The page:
In the Gospel of Matthew, a scribe asks Jesus, “Which is the first of all the commandments?” Jesus responds by saying, Hear, O Israel! The Lord our God is Lord alone! You shall love the Lord your God with all your heart, with all your soul, with all your mind, and with all your strength.’ The second is this: ‘You shall love your neighbor as yourself.’ There is no other commandment greater than these (36-40).”
The story of the Good Samaritan always sticks out to me when I read the above verses. A lawyer asks Jesus what he must do to inherit eternal life. Jesus responds with a statement similar to the verses stated above. The lawyer doesn’t quite like that answer so he presses further and asks “And who is my neighbor?” (Lk 10:29). Jesus shares the story of a man who was robbed, stripped, beaten, and left for dead. A priest and a Levite walked right past the man, yet, the Samaritan man bandaged his wounds, took care of him, and brought him to a safe place to stay. (Lk 10:25-37). This is significant because Jews and Samaritans were enemies, yet the Samaritan still stopped to take care of the man.
Most of the time I get the first of Jesus’ commandments right. I devote my time to daily prayer, Mass as often as I can throughout the week, weekly adoration, and whatever other devotions I can squeeze in. Sometimes, I get stuck in the mindset that this is what makes you a “good Catholic” and that is enough. Complacency is a trap that is easy to fall into.
The reality is, though, that we need to be like the Good Samaritan too. Our faith is not just about me and Jesus "doing our thing." This is an important part of it though! That is why Jesus says it is the greatest commandment! However, we must allow our love for the Lord to permeate our entire being. We must embrace the second greatest commandment and truly let our desire to please God pour out into every aspect of our lives.
I work full time, have a toddler, and am in my third trimester with baby number two. Needless to say, I have my hands full. I sometimes think of these as excuses or inhibitions for not being able to love my neighbor the way I think I should be. I do not have time to volunteer at the local food pantry. I cannot help rake leaves to raise money for church charities because I can hardly stand without losing my breath. I cannot be a part of any of the volunteer groups I want to be in because the meetings and events interfere with dinner and bedtime. (Have you ever been around a hungry toddler? You do not mess with their schedule!)
Some days, if I think about this too long, I feel defeated. How can I make a difference? How can I preach the Gospel if I can’t live it myself? Those are the lies the enemy wants us to believe. He wants to make us feel small so that we quit trying to be who God created us to be. Instead of dwelling on those negatives, I should think about what I can do. I can pray for those ministries I would like to be a part of. I can donate food or money to the food pantry. I can text a friend to check in on how she is doing, but most importantly, I can serve my family. Serving my husband and children with love, humility, and joy is how I can love the Lord above all else and love my neighbor as myself. They should be my top priority. They are the people I encounter daily and I have endless opportunities to show them the love they deserve. I can do the dishes with humility instead of annoyance or hostility. I can console my toddler at 4 am with compassion and tenderness instead of fatigue and frustration. We are always called to serve the "other," but depending on our phase in life, it could mean focusing our service on our family, the domestic Church, instead of the wider community.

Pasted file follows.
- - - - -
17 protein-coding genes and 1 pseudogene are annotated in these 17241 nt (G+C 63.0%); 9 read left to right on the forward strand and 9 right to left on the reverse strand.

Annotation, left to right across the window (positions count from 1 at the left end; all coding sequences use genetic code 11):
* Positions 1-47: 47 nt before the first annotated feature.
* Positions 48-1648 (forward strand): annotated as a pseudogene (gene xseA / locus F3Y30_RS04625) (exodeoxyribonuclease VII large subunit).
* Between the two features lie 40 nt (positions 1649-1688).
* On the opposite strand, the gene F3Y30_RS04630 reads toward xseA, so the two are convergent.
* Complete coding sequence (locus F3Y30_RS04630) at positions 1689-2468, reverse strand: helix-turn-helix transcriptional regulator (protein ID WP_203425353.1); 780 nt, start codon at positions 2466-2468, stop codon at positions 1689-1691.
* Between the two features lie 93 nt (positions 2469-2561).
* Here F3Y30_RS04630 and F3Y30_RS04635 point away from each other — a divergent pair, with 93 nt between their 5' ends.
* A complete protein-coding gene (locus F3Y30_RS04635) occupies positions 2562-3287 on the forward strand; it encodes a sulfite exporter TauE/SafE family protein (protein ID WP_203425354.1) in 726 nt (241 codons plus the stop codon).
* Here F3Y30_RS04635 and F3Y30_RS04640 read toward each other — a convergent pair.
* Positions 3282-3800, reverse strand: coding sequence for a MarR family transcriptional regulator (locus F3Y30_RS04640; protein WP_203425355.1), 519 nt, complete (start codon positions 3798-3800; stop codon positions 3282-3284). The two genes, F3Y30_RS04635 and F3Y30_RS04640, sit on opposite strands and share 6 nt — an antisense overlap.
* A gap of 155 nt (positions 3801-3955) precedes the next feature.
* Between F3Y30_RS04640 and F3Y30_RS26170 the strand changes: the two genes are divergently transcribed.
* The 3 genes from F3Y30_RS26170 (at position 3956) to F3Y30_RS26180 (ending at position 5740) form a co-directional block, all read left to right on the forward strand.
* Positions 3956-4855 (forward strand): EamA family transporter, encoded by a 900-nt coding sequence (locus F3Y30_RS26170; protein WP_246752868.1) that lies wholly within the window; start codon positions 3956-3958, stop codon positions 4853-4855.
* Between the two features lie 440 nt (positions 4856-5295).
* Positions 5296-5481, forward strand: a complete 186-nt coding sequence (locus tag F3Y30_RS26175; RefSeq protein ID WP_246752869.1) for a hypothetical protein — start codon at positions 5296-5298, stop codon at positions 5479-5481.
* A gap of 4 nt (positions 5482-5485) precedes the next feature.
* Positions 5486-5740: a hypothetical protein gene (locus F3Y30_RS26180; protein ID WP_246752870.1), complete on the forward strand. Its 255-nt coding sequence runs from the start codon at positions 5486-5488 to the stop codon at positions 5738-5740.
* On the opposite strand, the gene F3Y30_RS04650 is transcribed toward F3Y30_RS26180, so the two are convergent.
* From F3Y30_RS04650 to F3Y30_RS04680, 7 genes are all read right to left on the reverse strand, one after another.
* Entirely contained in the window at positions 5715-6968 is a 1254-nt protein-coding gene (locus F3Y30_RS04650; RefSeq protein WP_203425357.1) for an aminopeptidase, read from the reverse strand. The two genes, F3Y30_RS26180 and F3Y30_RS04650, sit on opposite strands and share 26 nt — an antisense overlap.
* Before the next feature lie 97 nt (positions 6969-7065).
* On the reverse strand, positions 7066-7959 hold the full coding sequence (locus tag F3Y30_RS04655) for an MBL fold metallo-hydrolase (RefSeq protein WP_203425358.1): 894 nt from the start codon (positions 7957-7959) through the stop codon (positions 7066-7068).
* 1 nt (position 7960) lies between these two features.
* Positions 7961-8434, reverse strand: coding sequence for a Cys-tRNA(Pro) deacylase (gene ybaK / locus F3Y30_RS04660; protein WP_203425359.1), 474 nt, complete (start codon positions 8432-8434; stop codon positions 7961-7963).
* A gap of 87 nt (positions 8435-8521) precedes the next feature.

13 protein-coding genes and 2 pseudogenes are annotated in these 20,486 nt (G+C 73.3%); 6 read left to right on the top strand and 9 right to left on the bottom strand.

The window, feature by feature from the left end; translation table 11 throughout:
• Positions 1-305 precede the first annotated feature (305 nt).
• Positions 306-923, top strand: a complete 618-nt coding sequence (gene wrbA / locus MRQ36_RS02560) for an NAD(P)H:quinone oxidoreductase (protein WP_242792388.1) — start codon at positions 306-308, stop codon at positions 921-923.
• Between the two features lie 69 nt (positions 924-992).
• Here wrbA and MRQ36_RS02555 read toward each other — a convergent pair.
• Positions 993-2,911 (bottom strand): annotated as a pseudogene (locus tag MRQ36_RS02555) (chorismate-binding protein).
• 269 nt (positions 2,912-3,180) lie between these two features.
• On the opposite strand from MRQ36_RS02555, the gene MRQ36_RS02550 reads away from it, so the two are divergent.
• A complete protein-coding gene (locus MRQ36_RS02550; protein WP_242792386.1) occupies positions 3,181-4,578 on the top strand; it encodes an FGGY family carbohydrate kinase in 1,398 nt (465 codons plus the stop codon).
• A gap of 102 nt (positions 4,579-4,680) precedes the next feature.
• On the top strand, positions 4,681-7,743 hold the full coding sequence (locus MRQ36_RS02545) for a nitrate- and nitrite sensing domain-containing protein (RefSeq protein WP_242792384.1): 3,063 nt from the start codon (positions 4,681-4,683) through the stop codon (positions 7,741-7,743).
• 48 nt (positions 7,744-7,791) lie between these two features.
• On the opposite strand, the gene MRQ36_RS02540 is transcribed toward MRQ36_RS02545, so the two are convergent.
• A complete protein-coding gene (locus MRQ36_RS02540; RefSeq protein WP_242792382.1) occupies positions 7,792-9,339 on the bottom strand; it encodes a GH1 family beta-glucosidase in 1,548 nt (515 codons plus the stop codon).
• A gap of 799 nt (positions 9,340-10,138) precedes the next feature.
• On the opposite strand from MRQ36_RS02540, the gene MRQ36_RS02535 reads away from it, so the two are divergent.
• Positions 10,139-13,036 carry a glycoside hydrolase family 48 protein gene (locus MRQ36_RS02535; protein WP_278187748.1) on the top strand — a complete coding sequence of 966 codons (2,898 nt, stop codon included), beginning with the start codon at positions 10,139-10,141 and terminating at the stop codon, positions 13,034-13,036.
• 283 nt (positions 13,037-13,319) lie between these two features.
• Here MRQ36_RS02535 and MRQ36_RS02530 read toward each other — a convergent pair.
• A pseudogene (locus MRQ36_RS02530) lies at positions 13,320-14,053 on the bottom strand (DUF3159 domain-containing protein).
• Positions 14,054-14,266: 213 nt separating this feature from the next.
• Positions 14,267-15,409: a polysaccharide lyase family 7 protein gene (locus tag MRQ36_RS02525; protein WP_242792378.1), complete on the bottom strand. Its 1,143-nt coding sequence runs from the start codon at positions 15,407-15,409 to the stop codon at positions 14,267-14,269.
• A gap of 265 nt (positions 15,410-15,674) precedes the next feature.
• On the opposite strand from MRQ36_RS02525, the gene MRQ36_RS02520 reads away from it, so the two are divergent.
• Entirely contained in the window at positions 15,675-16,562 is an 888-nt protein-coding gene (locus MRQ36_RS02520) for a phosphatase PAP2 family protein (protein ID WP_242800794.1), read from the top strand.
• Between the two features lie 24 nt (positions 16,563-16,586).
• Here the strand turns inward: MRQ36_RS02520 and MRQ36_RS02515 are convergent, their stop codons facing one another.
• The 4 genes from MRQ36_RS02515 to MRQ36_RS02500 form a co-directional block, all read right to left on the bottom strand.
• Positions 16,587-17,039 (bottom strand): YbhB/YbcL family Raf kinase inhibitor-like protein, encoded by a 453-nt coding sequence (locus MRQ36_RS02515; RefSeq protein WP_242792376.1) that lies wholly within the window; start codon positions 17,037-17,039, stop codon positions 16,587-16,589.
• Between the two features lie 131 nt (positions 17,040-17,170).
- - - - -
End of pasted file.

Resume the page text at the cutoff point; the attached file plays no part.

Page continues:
Before you dwell on what you cannot do for others, think about what you can do. Be attentive to how God is calling you to not only create and foster divine intimacy with Him but how He is asking you to use that love in service to the other. Who has God put in your path? Where are the needs in your community? What tugs at your heart? What is attainable for you? Remember to give at least 1% of your day, 15 minutes, to prayer, but during that time, ask God to reveal to you who you can serve that day. Ask Him to inconvenience you and put someone in your path that you can help. I promise you that He will provide! Even if you do not “hear” anything or notice any specific promptings throughout your day, you always have your family to love, honor, respect, and serve daily.
Emily Rogers is a wife and mother of 2 boys. She has an MA in Catechetics and Evangelization from Franciscan University of Steubenville and is beginning her 4th year as a campus minister at Eastern Illinois University. When she's not at the Newman Center she can be found puttering around her neighborhood pushing the jogging stroller, sipping coffee, or working on her new podcast called Here I am. Send me! which shares stories of how people have said yes to God. Visit her website: emannrogers.com to find out more about her podcast and blog.